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    MS symptoms with negative MRI
    dogmom9121 posted:
    I first developed classic MS symptoms about nine years ago. It began with extreme fatigue, very foggy thinking, muscle weakness in my right leg, muscle tightness in neck and shoulders, trouble with stuttering or slurred speech, and a weird itch in my right shoulder blade that never goes away. This first episode lasted for six to eight weeks. Doctors couldn't figure out what was wrong, but it went away and I thought I was over it. Then several months later it hit again. This time I was referred to a neurologist, but my MRI was negative.

    Over the past nine years I have learned to manage my symptoms, but there is less relapsing-remitting. It's always with me now, but if I manage stress and fatigue I do pretty well. I've had two more MRIs, but they always come out negative for MS lesions. The last MRI in 2008 showed lesions, but the doctor said they were not MS lesions. I've given up gong to the doctor for this issue.

    When I catch a cold, that usually brings on more severe symptoms as well. While stress can bring on more severe symptoms, it is not always the case. In fact, my first episode occurred during my summer break when I had no stress at all, but had just gotten over a summer cold.

    My question is could I have MS without a positive MRI or is something else causing this? I'm managing it alright now, but I wonder if there is something I can do to prevent this from getting worse or what I can expect to happen as time goes on. Is this a common problem?
    paul50726 responded:
    I think it could be MS without a positive MRI. Back in 2000, I went to the hospital with symptoms of fatigue and numbness in my hands. The MRI didn't show anything wrong. Like you, the doctors couldn't figure what was wrong.

    Several years passed. In 2007, A doctor suggested I go to a neurologist. I went to the neurologist and had another MRI done. This time, it was determined that I do have MS. The Neuro told me that not all MRI machines are created equal. Some are better than others in detecting things. Maybe, the MRI used on you was not of a high quality.
    dogmom9121 replied to paul50726's response:
    Thanks for your reply, Paul. I may try again the next time my symptoms are flaring up.
    paul50726 replied to dogmom9121's response:
    Yes, I do hope they find out soon what's wrong. I've been there. I know how stressful it can be not knowing what is causing your problems.

    What the neurologist actually said was that "The MRI used on you before was like an old black and white television. The MRI we use at this hospital is like a high definition television."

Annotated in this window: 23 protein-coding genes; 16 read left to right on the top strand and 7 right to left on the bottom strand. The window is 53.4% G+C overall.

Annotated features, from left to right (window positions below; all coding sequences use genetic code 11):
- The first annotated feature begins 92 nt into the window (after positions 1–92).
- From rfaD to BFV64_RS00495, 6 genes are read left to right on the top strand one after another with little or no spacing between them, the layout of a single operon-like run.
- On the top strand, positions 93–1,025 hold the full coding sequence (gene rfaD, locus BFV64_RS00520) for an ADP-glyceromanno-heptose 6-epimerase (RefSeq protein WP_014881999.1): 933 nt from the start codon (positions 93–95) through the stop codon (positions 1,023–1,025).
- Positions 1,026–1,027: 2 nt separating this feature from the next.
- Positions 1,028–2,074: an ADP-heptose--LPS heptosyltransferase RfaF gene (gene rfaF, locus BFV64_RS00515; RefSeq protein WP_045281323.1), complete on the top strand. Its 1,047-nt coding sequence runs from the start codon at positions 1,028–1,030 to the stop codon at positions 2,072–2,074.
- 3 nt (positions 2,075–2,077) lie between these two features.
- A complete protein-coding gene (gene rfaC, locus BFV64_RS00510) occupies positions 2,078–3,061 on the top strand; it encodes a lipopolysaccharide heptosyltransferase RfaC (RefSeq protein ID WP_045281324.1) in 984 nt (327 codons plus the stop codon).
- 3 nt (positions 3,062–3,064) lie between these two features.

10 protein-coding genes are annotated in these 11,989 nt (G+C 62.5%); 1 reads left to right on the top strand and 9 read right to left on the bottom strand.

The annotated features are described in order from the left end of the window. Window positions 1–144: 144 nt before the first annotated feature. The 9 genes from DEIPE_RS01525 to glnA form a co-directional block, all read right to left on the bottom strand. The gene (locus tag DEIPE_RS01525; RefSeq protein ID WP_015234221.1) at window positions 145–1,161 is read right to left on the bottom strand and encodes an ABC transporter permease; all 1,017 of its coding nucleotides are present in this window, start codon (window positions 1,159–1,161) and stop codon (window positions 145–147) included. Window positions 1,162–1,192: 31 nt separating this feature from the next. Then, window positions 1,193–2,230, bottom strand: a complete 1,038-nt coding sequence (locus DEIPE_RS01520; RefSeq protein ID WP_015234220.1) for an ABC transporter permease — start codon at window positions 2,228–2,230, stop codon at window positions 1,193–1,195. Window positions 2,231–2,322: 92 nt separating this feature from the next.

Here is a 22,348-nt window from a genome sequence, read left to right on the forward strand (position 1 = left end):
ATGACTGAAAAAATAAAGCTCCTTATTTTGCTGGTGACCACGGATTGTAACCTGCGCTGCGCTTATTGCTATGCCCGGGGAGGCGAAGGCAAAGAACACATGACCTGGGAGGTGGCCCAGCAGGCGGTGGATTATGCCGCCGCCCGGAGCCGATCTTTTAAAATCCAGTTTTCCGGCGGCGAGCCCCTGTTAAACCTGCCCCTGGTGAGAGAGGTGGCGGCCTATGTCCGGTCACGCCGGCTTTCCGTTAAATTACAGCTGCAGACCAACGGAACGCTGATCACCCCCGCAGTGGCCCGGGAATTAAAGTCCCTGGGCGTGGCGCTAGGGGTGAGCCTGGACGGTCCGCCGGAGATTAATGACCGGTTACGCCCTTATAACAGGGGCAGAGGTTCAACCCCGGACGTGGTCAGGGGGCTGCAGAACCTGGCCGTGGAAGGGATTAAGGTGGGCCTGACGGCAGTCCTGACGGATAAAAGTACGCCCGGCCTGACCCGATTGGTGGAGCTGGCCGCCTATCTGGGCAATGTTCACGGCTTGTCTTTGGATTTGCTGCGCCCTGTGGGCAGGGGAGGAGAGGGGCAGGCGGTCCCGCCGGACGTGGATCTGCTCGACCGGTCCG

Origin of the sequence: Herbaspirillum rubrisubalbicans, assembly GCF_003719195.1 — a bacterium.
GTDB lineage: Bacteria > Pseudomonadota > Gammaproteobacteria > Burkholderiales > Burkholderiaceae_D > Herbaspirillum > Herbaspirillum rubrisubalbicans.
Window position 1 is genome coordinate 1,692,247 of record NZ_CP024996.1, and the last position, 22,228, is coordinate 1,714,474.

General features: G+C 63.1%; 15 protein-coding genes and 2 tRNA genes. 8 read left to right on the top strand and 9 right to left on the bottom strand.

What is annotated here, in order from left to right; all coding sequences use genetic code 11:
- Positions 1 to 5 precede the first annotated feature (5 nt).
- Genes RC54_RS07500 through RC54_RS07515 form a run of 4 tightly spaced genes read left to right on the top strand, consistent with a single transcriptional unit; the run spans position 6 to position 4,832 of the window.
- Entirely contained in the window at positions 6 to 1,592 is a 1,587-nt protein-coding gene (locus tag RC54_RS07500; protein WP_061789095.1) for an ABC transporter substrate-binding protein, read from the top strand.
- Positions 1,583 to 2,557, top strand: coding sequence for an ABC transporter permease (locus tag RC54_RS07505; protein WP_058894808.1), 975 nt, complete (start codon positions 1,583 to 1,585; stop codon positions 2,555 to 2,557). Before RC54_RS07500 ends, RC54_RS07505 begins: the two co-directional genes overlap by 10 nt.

kathylouise responded:
    MS can be a tricky thing. It took 15 years to get a diagnosis for me. I had all the classic symptoms and the neurologist said, "I am sure it is MS but you don't turn enough tests "- even though I had the relapsing-remitting, trouble in fall and early spring, trouble when sick... The first neuro I had only did the MRI of my brain ( I must admit MRI were quite new on the scene in 1991 ) several times over the years and it did not show lesions.-When I had a more severe attack in 2006 and decided I was not going back to the same neuro, I switched drs. The new doc did and MRI of my brain, neck and spine and it showed all my damage was happening in the spine and had been missed all these years.( and at that time I had 2 vertebrae that were glowing on the MRI! ) I do not turn the CSF either.My doc sent me to the Mayo clinic to a MS specialist and I was finally diagnosed after 15 years of wondering. Life goes on and you learn to adapt but there is something unsettling about not having the actual diagnosis. As time goes on ( 22 years now ) fatigue is more of an issue and my type A personality is really having to learn to pace myself. Hang in there.
    dogmom9121 replied to kathylouise's response:
    Thank you for responding to my post. It is somehow comforting to know that someone else has gone through years of not knowing, and then finally received a diagnosis. I live on the West Coast, so I'm thinking of getting a referral to the UCLA MS clinic. I also have a Type A personality and have already radically changed my life. But still I find I tend to try to do more until I get sick or have a relapse and must deal with it. Take care.

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